Calpine has delivered steady, growing free cash flow during periods of significant natural gas and power price volatility during the past five years. This demonstrates its distinct advantage over its independent power producer peers. Since 2008, natural gas prices have varied between $8.90/mmBtu and $2.42/mmBtu, yet Calpine has delivered 9% annualized free cash flow growth and 17% annualized free cash flow per share growth during that period. Management has bought back $2.8 billion of stock since 2011. Although we expect Calpine’s 2016 free cash flow to drop year over year as a result of low natural gas prices, a contango natural gas forward curve and Morningstar’s $3/mmBtu midcycle gas forecast support our 7% annual free cash flow growth forecast through 2020.
Calpine’s stable cash flows are a product of its low-cost generation fleet and favorable market conditions that are strengthening its competitive position. We think cash flows will remain relatively stable through our forecast period for several reasons.
Constructive capacity markets in the East will provide a cumulative $2.0 billion of contracted pretax cash flow through 2020. Texas commissioners once debated creating a capacity market, but political support and lack of a severe weather event tempered enthusiasm for a capacity market. We no longer believe a capacity market in Texas is likely; however, it could represent huge upside to our fair value estimate.
As California struggles to compensate quick-start generation as renewable energy grows, we think management wisely entered into long-term offtake and tolling agreements. These contracts typically have fuel pass-throughs and captive buyers, virtually eliminating Calpine’s commodity exposure and allowing the company to capitalize on its strongest attribute--operating efficiency. Many distribution utilities count on this contracted generation to maintain customer supply and grid reliability, so there is less risk associated with contract renewals.
For the next three years, management’s hedging will help minimize commodity margin volatility. Calpine’s hedged energy margin, capacity revenue, and long-term offtake and tolling agreements have locked in 92% of margin in 2016, 70% in 2017, and 54% in 2018.
Calpine’s natural gas fleet margins expand when gas prices go very low or very high, creating a profit margin diagram that looks like Johnny Depp’s cheery Willy Wonka smile. Calpine realizes the least benefit when gas prices are between $1.50/mmBtu and $2.50/mmBtu. Its efficiency advantage increases margins with the continued benefit from coal-to-gas switching. In PJM, coal generation sets a price floor that narrows margins in a low-price environment. If gas prices fall, the opposite is true. In PJM, the coal generation floor benefits from spark spread expansion as gas prices fall, with Texas, California, and New England experiencing weakness.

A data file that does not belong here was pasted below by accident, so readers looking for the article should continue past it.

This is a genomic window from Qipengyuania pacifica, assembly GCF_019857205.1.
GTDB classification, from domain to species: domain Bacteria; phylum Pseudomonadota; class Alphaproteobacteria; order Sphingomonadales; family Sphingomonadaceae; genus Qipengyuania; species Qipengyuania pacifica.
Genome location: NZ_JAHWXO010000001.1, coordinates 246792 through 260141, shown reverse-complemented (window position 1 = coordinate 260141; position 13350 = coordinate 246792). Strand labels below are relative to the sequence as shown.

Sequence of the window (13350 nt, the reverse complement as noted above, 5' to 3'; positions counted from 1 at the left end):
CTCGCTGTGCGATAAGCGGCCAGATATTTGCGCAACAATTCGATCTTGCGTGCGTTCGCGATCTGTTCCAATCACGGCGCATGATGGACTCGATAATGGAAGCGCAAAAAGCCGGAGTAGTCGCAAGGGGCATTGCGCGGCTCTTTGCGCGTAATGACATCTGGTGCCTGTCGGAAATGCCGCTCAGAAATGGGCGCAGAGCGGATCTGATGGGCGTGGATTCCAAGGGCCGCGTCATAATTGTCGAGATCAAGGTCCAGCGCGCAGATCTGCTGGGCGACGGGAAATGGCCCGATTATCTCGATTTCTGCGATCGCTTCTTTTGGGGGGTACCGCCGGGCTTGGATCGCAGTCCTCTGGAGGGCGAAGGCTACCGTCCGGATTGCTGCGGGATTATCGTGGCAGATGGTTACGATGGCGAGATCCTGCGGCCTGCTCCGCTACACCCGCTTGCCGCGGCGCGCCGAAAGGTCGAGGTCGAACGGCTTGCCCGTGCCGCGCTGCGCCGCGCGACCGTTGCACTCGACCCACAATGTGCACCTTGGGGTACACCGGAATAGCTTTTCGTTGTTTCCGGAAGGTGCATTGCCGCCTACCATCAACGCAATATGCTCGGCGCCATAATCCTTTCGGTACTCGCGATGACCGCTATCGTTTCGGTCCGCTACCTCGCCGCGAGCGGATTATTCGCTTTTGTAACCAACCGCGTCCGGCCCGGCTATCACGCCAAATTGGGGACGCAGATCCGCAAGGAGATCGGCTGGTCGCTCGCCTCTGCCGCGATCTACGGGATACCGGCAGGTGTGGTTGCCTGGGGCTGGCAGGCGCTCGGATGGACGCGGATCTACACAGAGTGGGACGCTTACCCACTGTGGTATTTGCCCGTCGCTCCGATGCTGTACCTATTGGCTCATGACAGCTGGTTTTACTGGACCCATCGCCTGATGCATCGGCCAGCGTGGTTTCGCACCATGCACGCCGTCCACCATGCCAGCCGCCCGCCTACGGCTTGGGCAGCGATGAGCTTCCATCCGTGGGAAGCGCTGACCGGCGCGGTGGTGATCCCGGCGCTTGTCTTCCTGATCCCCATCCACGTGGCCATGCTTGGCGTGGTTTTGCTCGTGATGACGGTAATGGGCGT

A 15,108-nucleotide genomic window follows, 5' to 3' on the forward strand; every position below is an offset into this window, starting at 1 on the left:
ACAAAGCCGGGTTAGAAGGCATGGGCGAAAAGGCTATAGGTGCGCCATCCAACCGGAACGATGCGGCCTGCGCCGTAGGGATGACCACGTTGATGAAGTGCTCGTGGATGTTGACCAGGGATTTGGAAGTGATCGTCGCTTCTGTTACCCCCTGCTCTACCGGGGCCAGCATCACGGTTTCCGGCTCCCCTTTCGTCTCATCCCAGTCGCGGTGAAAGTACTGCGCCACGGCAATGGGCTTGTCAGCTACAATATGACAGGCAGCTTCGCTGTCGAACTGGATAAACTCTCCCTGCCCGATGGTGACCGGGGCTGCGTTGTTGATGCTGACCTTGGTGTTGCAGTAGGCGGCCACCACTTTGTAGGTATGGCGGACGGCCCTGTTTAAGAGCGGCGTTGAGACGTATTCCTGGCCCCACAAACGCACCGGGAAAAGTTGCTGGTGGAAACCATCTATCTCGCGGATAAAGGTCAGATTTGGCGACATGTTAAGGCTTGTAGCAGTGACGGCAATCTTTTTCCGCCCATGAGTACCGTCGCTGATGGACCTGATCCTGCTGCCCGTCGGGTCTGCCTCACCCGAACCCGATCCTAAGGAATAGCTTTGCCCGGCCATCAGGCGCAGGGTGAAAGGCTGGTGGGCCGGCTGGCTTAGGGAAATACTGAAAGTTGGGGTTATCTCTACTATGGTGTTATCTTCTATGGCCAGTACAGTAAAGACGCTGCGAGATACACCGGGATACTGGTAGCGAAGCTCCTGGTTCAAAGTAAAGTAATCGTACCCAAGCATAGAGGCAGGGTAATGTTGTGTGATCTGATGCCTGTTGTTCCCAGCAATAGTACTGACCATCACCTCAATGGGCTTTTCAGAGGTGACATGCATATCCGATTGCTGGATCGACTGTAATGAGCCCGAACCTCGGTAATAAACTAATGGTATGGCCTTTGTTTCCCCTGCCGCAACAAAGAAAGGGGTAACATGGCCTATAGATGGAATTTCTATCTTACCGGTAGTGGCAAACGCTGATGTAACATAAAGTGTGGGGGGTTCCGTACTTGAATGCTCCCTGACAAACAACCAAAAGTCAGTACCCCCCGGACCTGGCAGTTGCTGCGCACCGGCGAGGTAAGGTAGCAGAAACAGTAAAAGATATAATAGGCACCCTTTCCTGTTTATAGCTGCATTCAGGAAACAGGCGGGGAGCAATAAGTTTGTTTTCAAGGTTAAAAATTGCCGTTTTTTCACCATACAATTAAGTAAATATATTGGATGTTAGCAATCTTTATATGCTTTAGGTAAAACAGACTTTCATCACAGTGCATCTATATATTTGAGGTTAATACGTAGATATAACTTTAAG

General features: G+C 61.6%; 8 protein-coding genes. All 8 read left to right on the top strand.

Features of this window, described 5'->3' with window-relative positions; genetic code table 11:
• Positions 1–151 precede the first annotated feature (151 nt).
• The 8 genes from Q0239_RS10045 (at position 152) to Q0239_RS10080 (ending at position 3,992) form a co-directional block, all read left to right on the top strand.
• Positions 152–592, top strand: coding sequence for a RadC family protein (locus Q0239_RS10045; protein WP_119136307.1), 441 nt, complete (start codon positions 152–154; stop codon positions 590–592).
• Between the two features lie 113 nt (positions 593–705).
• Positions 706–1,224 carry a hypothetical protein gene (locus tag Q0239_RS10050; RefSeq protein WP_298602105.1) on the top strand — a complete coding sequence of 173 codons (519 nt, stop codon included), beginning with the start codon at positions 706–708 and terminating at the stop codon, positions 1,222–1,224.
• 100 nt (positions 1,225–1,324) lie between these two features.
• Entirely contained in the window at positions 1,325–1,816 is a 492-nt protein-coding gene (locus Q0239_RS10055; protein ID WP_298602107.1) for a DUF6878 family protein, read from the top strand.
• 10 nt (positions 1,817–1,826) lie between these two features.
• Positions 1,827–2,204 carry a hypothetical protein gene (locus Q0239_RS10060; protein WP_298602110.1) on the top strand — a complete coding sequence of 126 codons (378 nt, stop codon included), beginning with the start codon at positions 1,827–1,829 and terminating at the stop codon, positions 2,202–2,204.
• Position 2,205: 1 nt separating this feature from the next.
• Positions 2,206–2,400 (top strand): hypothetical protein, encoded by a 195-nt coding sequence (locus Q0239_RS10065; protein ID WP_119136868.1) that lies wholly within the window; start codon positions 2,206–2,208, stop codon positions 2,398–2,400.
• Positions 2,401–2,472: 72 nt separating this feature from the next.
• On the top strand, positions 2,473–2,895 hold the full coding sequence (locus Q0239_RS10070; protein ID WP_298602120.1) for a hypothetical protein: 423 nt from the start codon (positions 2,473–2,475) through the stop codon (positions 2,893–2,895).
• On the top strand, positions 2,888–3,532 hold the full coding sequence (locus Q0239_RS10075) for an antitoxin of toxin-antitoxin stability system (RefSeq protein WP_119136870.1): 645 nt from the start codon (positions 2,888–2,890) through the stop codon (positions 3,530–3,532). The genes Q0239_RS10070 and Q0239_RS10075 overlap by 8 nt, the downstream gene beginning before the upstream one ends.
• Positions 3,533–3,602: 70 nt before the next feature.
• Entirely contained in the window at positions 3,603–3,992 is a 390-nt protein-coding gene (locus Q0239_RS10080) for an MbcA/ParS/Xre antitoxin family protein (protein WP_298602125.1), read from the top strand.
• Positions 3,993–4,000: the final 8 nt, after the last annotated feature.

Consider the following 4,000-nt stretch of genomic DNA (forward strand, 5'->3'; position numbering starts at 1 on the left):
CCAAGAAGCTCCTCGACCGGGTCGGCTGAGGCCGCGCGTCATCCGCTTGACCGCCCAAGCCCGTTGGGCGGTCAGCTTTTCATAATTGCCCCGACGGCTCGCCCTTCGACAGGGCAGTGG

Calpine’s geothermal Geysers fleet produces baseload generation with a different dispatch profile than its fossil generation fleet. The Geysers’ revenue is tied to absolute power prices, not spark spreads. This gives the fleet a different economic profile than the gas fleet.
Management Returns Cash to Shareholders, Bolsters Balance Sheet
Management has wisely used cash flow to pay down debt and buy back shares at what we view as attractive prices below our fair value estimate. Since 2011, management has returned $2.8 billion to shareholders through share buybacks, an average of $567 million annually. At Calpine’s current share price, this is effectively a 12% dividend yield, well above the 3.5% current average utilities sector dividend yield. In our forecast, we estimate $400 million of annual stock buybacks.
Management has also taken steps to reduce debt, recently retiring the first tranche of $700 million in high-cost debt. We forecast management will pay down $1.2 billion of debt through 2020 using principal payments and additional debt retirement. This should lower consolidated leverage to 4.6 times, in line with management’s guidance of 4.5 times, and strengthen interest coverage to 3.6 times. Calpine’s parent debt covenants require a consolidated leverage ratio (net debt/EBITDA) below 7 and consolidated interest coverage (EBITDA/interest expense) above 1.5. We expect Calpine to remain comfortably within these metrics.
Management has wisely structured its balance sheet with long-dated maturities, leaving the company less exposed to near-term capital market volatility. Calpine’s next debt maturities--$636 million in 2019 and $839 million in 2020--are project-level debt. Its first corporate maturity is not until 2022. Our cash flow projections and Calpine’s improving credit profile give us confidence that management will be able to refinance this debt as it comes due.
Management has slowed its pace of portfolio rebalancing, and we don’t forecast any material divestures or acquisitions in the near term. We expect management will focus on share repurchases and debt reduction. If management does acquire assets, we are confident in its record of making smart capital-allocation decisions. Calpine most recently bought the Granite Ridge and Fore River plants in the Northeast at a discount to our $750/kw valuation for Calpine’s East assets. Calpine also recently exited the Southeast region, Wisconsin, South Carolina, and Colorado by selling assets at attractive valuations to regulated utilities in those areas. We were less enthusiastic about its Texas Bosque and Broad River acquisitions. Even though the prices the firm paid were below our implied $350/kw valuation and well below replacement cost, Texas power markets will need to appreciate significantly for these assets to prove value accretive. Calpine also recently acquired energy retailer Champion Energy, which we think was a good strategic move to gain a large customer base and a natural hedge to Calpine’s Texas and Northeast generation.
Andrew Bischof does not own (actual or beneficial) shares in any of the securities mentioned above. Find out about Morningstar’s editorial policies.